Tag Archives: safety
By Amy Smith | Published October 22, 2012
A recent article in American Journal of Preventive Medicine examines how kids are riding on our nation’s roadways. The study’s primary objective was to analyze three years of NSUBS data to evaluate for racial/ethnic disparities in the types of child safety seats in use across childhood. The secondary objective was to identify child, driver, and vehicle characteristics associated with child passengers being unrestrained and sitting in the front seat.
RESTRAINT USE: It is not surprising that this publication found a decline in child safety seat use and an increase in being unrestrained were observed with increasing child age.
DRIVER BUCKLED: Our work on making sure everyone rides buckled up is essential. Children with an unrestrained driver had a 23 times more likely to be unrestrained.
FRONT SEAT: The message of kids in the back seat is being heard with fewer than 5 percent of children younger than 4 years observed as front seat [ … ]
By Amy Smith | Published May 23, 2011
Nothing says summer like the smoky flavor of foods cooked out on the grill. However, it is important to follow these simple precautions to reduce the risk of food-borne illness:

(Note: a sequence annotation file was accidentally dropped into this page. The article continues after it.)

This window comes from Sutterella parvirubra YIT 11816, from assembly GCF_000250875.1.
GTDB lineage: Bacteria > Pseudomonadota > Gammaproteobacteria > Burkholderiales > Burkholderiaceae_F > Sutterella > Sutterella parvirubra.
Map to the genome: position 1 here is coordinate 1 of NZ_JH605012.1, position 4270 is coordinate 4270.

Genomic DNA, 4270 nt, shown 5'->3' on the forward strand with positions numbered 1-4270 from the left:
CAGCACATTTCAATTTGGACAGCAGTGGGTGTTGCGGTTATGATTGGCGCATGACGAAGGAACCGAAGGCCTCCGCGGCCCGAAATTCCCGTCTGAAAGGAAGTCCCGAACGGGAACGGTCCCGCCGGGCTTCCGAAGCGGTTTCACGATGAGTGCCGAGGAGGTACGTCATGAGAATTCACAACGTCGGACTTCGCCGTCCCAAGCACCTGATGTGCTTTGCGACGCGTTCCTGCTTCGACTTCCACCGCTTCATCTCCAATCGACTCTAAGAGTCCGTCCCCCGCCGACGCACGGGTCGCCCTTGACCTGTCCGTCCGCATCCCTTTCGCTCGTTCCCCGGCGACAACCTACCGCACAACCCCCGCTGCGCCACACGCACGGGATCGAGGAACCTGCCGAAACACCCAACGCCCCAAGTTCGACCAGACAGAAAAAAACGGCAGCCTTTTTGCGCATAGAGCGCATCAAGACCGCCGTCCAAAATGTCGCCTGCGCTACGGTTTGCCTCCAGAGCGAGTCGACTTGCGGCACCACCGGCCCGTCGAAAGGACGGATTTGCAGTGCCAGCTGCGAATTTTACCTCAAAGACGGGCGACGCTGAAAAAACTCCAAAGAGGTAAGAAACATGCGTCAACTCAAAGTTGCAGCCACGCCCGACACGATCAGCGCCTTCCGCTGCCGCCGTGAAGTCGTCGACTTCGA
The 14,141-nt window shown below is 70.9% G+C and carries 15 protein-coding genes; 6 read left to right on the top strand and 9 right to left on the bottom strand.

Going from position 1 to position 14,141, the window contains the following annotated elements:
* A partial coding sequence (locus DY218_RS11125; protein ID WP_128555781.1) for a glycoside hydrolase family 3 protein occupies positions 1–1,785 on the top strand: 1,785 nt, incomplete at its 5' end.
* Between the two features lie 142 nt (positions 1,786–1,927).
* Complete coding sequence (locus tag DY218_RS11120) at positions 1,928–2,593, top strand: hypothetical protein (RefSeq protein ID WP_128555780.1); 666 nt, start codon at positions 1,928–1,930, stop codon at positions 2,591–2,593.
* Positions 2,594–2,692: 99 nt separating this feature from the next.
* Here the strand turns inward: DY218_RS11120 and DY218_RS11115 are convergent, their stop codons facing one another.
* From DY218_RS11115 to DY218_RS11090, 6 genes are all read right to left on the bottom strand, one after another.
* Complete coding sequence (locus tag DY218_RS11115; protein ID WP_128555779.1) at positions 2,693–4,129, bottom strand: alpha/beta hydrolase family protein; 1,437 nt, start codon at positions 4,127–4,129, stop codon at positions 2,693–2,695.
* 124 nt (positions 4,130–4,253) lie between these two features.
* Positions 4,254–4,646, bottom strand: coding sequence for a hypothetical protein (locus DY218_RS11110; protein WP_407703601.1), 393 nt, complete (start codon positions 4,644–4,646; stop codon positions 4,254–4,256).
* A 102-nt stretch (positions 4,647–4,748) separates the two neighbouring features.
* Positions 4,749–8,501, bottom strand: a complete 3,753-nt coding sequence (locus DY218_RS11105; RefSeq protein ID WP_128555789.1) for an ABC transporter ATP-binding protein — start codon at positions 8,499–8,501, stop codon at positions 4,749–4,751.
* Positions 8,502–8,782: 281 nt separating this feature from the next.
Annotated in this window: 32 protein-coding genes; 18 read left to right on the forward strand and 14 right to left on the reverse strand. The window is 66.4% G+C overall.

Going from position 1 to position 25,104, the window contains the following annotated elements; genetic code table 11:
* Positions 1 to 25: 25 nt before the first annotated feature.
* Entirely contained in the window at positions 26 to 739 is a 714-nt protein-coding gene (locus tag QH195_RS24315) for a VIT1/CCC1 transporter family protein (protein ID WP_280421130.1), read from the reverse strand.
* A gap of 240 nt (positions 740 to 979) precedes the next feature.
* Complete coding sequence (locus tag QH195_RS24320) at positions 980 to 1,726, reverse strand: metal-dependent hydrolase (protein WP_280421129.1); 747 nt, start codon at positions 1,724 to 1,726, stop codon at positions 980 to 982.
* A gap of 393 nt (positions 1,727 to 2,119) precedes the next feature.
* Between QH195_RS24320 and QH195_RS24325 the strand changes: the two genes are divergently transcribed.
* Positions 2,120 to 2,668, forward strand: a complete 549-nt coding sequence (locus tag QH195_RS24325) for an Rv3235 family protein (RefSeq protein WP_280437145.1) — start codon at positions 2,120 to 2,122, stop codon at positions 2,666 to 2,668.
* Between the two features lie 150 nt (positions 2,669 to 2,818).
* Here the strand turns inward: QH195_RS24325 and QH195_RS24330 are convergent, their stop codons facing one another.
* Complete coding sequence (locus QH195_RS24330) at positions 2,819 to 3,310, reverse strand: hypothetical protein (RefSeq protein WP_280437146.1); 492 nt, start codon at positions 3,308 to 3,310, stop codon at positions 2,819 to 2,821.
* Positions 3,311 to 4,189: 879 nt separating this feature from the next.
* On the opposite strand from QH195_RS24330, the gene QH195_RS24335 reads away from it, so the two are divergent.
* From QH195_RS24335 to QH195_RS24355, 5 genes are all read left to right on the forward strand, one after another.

• Clean your grill between each use.
• Wash your hands with soap and water before preparing food. Don’t prepare food for others if you have a diarrheal illness.
• Keep foods refrigerated when marinating. Do not use the sauce you used to marinate raw meat or poultry on cooked food.
• Cook meat and poultry thoroughly. Use a thermometer to measure the internal temperature of meat and poultry. Cook beef steaks and roasts to 145ºF, hamburger and pork to 160ºF, and poultry to 165ºF. If a thermometer is not available, cook meat (especially ground meats) until no pink remains and all juices run clear.
• Avoid cross-contamination by washing hands, utensils and cutting boards after they’ve been in contact with raw meat or poultry, and before they touch [ … ]